How Colo. shooting massacre aftermath prepared hospitals

(CBS News) DENVER -- It was one year ago this coming Saturday that first responders rushed to the scene of the movie theater massacre in Aurora, Colo. Twelve people were killed and 70 others were hurt. Today, hospitals across the country have learned lessons from the incident.

As seen on a surveillance video, the first wounded arrived at the University of Colorado Hospital in squad cars because ambulances could not get close to the shooting scene.

From this video, the first wounded from the Colo. theater shooting from last year arrived at the University of Colorado Hospital in squad cars because ambulances could not get close to the shooting scene.
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The University of Colorado had trained for what was then considered a mass casualty event -- getting up to 12 patients in an hour.

But that night, 23 arrived in an hour.

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"These are injuries that are not common in emergency medicine," said Dr. Richard Zane, who runs the emergency room. "They are common in war."

Dr. Richard Zane runs the ER at University of Colorado Hospital.
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Zane said it had taught them lessons, like having an entire trauma team on one speed dial number and stocking a lot more supplies.

So have other hospitals learned from Zane to have a lot more of the stuff on hand? "The very thought of having 23 critically ill or injured patients all at the same time makes them rethink all of this," Zane said.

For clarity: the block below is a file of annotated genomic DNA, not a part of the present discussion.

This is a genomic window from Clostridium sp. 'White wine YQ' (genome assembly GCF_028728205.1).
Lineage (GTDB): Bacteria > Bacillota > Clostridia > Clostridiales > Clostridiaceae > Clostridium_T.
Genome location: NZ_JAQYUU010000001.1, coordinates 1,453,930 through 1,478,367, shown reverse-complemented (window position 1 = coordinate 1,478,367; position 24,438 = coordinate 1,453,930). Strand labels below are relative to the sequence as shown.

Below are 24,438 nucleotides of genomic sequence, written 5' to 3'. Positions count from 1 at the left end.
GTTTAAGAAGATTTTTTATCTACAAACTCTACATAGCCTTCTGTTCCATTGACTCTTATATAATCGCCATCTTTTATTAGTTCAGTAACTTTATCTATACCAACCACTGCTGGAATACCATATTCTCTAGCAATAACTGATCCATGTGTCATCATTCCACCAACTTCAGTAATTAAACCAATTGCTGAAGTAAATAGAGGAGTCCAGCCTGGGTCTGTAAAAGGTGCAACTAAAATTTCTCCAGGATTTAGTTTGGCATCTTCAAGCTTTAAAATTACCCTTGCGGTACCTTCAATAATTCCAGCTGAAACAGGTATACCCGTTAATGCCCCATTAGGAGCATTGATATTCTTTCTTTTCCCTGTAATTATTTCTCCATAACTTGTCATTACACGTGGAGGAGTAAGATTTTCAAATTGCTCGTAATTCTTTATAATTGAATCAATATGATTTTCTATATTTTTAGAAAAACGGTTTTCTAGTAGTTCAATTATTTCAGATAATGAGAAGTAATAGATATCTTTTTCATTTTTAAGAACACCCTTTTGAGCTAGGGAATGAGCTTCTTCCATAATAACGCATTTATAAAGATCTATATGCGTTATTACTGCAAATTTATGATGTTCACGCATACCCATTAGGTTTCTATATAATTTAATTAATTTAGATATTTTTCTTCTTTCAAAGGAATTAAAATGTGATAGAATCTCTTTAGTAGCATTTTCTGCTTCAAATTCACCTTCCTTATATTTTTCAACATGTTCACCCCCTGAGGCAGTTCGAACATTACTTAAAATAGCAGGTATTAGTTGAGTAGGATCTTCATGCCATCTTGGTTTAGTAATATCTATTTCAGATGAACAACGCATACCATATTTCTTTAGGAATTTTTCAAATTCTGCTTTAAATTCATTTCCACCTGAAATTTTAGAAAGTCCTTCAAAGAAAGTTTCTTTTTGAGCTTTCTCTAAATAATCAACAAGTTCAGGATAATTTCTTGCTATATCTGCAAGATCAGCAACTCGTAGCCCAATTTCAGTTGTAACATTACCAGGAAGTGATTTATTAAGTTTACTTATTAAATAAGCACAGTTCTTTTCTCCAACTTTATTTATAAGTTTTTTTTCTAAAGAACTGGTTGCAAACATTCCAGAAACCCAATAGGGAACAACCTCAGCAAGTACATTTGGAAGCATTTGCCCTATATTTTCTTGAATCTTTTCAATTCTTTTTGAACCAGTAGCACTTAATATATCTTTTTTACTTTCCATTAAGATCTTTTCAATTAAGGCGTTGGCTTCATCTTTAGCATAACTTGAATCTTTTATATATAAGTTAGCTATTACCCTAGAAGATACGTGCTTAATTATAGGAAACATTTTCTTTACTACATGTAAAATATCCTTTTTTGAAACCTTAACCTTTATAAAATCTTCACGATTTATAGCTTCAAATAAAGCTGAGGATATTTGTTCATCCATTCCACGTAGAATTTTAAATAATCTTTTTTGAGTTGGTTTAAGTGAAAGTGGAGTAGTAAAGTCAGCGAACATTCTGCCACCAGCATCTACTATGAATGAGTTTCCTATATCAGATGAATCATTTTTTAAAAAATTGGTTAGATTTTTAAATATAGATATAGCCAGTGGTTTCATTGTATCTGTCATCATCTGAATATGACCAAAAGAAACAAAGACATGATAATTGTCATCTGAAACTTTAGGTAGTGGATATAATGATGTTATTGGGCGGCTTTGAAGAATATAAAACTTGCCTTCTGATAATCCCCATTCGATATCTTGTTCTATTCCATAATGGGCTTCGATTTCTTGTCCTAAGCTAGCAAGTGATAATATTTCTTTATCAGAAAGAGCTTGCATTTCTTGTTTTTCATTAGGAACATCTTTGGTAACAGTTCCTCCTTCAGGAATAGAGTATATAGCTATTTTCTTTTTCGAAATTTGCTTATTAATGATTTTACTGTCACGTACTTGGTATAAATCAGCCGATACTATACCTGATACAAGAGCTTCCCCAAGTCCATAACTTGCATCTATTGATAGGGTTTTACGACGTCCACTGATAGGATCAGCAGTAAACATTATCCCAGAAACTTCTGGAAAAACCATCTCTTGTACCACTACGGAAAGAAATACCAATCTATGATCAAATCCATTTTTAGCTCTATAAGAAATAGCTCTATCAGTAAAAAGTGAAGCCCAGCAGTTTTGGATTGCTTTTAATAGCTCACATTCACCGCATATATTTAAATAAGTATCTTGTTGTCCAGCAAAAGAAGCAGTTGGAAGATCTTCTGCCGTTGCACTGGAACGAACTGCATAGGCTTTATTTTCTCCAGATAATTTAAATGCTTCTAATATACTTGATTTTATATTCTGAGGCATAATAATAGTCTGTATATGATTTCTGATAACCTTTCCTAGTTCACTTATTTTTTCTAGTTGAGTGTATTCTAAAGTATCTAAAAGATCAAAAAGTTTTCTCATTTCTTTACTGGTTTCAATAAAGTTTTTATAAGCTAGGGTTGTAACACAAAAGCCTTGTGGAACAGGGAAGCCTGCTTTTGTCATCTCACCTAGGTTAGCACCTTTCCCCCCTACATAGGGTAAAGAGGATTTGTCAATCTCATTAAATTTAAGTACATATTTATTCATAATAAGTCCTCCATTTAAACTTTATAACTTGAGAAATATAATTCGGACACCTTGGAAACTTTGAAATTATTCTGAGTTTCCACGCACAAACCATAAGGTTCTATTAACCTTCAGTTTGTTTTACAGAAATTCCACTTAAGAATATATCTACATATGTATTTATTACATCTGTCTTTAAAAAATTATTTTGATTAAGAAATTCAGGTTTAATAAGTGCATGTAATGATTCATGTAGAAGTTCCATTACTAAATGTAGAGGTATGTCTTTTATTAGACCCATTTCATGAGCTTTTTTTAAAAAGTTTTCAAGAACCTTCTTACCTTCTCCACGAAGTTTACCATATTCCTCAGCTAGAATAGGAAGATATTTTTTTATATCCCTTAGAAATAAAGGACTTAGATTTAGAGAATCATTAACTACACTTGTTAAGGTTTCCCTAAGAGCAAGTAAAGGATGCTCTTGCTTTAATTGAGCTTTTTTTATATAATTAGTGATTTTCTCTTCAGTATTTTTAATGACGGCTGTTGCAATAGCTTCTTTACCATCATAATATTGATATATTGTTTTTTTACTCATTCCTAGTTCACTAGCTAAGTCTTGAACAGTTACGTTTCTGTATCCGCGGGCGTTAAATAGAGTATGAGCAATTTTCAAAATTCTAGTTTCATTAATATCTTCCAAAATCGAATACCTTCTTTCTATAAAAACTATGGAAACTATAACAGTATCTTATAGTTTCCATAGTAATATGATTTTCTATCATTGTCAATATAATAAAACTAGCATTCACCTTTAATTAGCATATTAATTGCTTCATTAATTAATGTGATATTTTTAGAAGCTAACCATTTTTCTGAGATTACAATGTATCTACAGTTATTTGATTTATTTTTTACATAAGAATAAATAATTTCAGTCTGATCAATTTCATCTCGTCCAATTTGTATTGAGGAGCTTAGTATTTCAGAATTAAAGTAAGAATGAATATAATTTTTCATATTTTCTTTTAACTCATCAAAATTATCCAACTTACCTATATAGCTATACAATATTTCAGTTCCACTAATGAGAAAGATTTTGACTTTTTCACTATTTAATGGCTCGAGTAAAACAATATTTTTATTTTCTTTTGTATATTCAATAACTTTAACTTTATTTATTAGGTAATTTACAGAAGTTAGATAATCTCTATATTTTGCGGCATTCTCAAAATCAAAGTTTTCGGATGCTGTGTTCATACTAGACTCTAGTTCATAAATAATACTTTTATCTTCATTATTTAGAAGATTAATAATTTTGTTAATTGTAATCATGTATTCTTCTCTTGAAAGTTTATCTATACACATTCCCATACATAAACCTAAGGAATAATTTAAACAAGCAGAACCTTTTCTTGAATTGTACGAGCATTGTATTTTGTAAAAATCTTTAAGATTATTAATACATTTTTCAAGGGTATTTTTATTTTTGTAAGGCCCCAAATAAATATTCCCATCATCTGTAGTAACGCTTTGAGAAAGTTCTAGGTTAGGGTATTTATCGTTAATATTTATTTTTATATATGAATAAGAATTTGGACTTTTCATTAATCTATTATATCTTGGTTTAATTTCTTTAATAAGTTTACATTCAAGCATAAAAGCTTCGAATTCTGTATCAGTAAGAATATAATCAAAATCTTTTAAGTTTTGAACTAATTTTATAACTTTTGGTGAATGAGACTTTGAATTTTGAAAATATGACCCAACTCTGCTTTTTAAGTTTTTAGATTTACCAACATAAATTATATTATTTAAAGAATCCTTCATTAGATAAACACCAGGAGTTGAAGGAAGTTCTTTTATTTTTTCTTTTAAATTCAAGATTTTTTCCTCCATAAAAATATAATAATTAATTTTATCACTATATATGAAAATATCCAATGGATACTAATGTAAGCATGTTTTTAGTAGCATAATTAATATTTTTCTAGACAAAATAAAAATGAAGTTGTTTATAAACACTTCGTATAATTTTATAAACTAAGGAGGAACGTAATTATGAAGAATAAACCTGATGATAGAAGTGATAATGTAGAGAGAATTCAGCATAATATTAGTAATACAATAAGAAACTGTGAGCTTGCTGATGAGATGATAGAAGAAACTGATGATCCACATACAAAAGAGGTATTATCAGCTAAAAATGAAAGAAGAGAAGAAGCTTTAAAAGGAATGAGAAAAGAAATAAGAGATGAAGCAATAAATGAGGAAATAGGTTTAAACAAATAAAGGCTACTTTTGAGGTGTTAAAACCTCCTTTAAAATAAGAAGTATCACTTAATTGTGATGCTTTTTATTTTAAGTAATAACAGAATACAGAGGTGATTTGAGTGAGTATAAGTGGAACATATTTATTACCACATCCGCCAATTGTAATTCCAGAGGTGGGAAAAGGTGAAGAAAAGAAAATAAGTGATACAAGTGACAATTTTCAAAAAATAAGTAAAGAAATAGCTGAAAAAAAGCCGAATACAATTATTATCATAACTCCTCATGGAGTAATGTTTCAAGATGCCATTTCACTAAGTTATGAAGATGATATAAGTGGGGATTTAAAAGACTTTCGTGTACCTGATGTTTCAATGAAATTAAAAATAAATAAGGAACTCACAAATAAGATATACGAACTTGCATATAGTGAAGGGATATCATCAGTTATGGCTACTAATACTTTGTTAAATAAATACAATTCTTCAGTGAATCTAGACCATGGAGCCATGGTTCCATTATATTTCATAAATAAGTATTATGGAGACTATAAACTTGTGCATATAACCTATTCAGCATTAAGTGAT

And on April 15 -- the day of the Boston Marathon bombing -- Boston's Brigham and Women's Hospital faced an eerie coincidence.

"We had 23 patients in the first hour," said Dr. Ron Walls, who runs the emergency room at Brigham and Women's Hospital. "We had never drilled for more than 12 to 14 before Aurora."

Walls had studied Aurora's response and had already made changes, like having more equipment on hand and more operating rooms ready. Because of Aurora, Brigham and Women's was better prepared.

"Every patient who arrived that day," said Walls, "got care that would be virtually identical to the care they would have received if they had been the only patient to arrive that day."

Dr. Ron Walls oversees the ER at Boston's Brigham and Women's Hospital. The hospital took in several patients around the time of Boston Marathon bombing.
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Another lesson was a critical need for counseling for emergency room staff -- doctors and nurses overwhelmed by seeing and treating so many patients.

Walls acknowledged the experience lingers. "We don't just expect people to suck it up and move on now. We know they need help. We want them to understand that they need help, and different people need different amounts of help."

The two hospitals share one more testament to preparedness from these two events: Everyone who reached their emergency rooms in that first hour alive had survived.

  • Barry Petersen

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